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Country risk of Myanmar : Economy

For the latest updates on the key economic responses from governments to address the economic impact of the COVID-19 pandemic, please consult the IMF's policy tracking platform Policy Responses to COVID-19.

Over the last few years, Myanmar has undergone an unprecedented process of economic and political liberalisation, which led the United States to lift sanctions on the country which had been in place for almost two decades. Nevertheless, the elected government was overthrown by a military coup d'état in February 2021, which prompted the U.S. government decision to authorize new sanctions, adding uncertainty to the country’s future economic performance. According to figures from the IMF, Myanmar’s GDP grew by 6.8% in 2019; however, the COVID-19 pandemic outbreak and the following global crisis it caused slowed down the country’s growth, estimated at 3.2% in 2020 before plummeting at -17.2% in 2021 following the military coup. For 2022, the IMF forecasts a return to -0.1% of growth before +2.5% in 2023 (IMF, 2022).

The general government gross debt increased to 39.3% of GDP in 2020, from 38.8% one year earlier, and followed an upward trend in 2021 at 58.4%. It should reach 63.5% of GDP in 2022 and 66.8% in 2023 (IMF, 2022). For fiscal year 2019-20, the deficit was estimated at 5.8% of GDP. According to the national Finance Commission, the government budget deficit is expected to reach 5.6% of GDP in fiscal year 2020-21 (which started in October 2020) due to lower tax revenues and falling gas prices (-1.5% of GDP) and increased spending for the implementation of several COVID-19 support measures. Amid lower demand, inflation decelerated to 5.7% in 2020 (from 8.6% one year earlier), and then 4.1% in 2021. It should remain high and reach 6.5% in 2022 and 6.8% in 2023 (IMF, 2022). While infrastructure and capital spending as part of the Myanmar Sustainable Development Plan is expected to contribute to economic activity, the continued humanitarian crisis affecting the state of Rakhine could dampen donor financing and investor sentiment. Furthermore, the military coup d’état is expected to cause a drop in FDI inflows as Europe and the U.S. are pondering the introduction of new economic sanctions in response to the violent crackdown on civilians.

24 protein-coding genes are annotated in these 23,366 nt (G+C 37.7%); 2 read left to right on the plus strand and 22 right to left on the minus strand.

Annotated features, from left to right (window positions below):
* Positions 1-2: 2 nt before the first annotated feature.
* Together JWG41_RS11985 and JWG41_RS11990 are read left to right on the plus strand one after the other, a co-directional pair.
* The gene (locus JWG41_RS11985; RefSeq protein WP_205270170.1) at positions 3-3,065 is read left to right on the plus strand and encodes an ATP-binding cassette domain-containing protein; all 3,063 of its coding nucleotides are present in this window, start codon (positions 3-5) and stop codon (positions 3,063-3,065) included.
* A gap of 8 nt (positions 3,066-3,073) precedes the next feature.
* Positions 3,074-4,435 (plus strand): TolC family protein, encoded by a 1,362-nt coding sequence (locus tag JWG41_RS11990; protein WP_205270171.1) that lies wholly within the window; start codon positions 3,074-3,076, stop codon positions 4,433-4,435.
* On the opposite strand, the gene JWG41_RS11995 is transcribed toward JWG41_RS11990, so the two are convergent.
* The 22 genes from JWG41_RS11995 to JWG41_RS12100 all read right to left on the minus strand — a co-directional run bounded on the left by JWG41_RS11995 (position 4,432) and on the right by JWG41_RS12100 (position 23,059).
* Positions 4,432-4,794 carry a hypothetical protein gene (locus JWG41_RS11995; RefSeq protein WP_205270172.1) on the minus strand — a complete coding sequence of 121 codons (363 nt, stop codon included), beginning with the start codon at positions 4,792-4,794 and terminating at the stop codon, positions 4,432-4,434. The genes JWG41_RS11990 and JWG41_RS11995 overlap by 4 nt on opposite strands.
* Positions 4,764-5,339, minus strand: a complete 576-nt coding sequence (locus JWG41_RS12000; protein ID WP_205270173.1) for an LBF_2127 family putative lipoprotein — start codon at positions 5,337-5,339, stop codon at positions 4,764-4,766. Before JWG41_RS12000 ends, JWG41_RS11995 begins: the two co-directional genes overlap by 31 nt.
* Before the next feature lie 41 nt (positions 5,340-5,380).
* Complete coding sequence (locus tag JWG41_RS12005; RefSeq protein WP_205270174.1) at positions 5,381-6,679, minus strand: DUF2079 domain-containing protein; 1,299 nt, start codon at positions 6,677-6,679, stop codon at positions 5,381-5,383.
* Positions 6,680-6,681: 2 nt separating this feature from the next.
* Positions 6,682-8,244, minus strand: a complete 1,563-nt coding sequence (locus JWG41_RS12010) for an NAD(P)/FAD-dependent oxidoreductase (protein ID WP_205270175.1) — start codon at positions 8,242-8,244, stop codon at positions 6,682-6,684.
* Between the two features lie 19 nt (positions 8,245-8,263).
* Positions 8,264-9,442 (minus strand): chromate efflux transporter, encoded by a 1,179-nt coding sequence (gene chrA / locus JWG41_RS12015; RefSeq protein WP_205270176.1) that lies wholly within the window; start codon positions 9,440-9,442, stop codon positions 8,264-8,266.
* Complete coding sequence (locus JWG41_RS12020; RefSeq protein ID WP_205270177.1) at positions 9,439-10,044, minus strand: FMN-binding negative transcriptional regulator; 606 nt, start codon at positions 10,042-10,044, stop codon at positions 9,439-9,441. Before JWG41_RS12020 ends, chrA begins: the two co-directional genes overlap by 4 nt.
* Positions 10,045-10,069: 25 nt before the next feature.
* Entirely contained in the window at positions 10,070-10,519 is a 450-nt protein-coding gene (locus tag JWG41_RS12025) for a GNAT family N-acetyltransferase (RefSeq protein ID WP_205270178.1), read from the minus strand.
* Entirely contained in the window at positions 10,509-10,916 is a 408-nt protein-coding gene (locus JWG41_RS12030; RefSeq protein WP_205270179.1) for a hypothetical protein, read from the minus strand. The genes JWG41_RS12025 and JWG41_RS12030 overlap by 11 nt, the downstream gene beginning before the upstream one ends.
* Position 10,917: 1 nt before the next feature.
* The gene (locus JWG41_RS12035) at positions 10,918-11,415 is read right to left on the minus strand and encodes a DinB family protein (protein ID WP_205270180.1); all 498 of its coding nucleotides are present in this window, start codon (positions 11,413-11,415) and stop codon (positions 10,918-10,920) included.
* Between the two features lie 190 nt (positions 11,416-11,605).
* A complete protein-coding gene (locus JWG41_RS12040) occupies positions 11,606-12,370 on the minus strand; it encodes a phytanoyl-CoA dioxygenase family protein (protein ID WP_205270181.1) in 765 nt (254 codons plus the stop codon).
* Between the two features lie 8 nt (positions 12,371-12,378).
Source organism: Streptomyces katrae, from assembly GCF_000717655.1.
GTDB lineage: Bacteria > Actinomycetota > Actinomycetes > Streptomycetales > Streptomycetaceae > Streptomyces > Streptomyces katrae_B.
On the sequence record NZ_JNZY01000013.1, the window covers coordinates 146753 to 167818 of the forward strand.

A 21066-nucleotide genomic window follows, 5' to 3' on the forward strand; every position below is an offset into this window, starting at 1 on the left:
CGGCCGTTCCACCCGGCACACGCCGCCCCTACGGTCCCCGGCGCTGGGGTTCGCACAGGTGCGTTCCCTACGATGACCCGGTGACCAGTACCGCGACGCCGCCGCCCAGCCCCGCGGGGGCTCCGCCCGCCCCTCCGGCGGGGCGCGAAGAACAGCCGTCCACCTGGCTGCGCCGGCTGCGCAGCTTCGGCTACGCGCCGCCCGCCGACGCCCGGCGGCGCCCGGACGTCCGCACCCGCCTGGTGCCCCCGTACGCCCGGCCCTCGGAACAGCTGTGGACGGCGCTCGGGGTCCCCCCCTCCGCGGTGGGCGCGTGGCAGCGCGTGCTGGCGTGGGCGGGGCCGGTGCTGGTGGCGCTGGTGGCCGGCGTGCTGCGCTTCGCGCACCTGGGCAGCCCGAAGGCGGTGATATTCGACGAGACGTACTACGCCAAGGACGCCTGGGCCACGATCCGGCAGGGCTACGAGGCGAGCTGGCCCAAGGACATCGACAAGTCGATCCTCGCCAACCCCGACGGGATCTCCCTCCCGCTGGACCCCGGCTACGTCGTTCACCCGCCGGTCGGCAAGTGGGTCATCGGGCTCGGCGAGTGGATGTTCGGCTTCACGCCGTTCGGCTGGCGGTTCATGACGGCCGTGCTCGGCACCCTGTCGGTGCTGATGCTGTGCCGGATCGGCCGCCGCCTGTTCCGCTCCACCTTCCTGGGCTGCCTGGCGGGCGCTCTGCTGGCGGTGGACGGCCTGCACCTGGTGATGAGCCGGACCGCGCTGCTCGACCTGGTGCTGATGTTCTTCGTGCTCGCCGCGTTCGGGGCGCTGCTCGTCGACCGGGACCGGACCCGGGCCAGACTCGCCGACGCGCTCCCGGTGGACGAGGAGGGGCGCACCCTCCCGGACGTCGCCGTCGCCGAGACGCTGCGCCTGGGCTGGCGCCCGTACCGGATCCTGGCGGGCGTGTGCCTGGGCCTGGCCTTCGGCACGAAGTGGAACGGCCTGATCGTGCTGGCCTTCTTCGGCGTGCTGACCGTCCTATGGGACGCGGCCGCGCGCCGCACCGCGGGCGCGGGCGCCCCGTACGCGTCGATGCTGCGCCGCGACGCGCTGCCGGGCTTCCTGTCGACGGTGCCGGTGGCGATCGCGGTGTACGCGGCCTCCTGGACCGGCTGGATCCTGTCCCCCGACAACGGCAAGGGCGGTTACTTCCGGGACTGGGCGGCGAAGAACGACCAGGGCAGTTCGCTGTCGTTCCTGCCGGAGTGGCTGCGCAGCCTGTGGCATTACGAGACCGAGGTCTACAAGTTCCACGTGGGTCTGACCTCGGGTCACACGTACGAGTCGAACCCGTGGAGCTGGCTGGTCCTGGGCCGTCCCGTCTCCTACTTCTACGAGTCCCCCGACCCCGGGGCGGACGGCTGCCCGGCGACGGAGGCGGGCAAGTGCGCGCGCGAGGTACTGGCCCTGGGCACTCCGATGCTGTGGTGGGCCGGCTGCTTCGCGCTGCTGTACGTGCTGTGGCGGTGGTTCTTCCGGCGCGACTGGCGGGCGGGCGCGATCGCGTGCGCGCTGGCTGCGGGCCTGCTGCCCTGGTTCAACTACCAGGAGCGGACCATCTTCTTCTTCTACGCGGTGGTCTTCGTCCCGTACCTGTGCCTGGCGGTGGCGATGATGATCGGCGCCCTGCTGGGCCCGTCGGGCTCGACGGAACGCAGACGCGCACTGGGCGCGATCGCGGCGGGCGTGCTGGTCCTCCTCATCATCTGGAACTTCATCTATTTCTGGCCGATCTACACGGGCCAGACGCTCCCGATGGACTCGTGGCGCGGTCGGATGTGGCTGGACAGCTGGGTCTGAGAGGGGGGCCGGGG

According to the Myanmar Statistical Information Service - MMSIS, unemployment rate  reached 1.79% in 2020 from 0.7% in 2019. However, the salary of many workers does not allow them to meet the daily needs of their families. Myanmar lost about 1.6 million jobs in 2021 amid the combined shocks of the COVID-19 pandemic and military coup (International Labour Organization, January 2022). Myanmar counts among the poorest countries in Asia – with one-third of its population living under the poverty line, particularly in rural areas - and is among the most corrupted countries in the world (with a ranking of 140/180 in the Transparency International’s Corruption Perceptions Index of 2021).


Indicator of Economic Freedom


The Economic freedom index measure ten components of economic freedom, grouped into four broad categories or pillars of economic freedom: Rule of Law (property rights, freedom from corruption); Limited Government (fiscal freedom, government spending); Regulatory Efficiency (business freedom, labour freedom, monetary freedom); and Open Markets (trade freedom, investment freedom, financial freedom). Each of the freedoms within these four broad categories is individually scored on a scale of 0 to 100. A country’s overall economic freedom score is a simple average of its scores on the 10 individual freedoms.

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Main Online Newspapers
Myanmar Times
Myanmar (Burma) News Sites and Newspapers
Myanmar News
Irrawaddy News
Mizzima News
Useful Resources
Ministry of Planning and Finance
Ministry of Investment and Foreign Economic Relations
Central Bank of Myanmar

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Latest Update: October 2022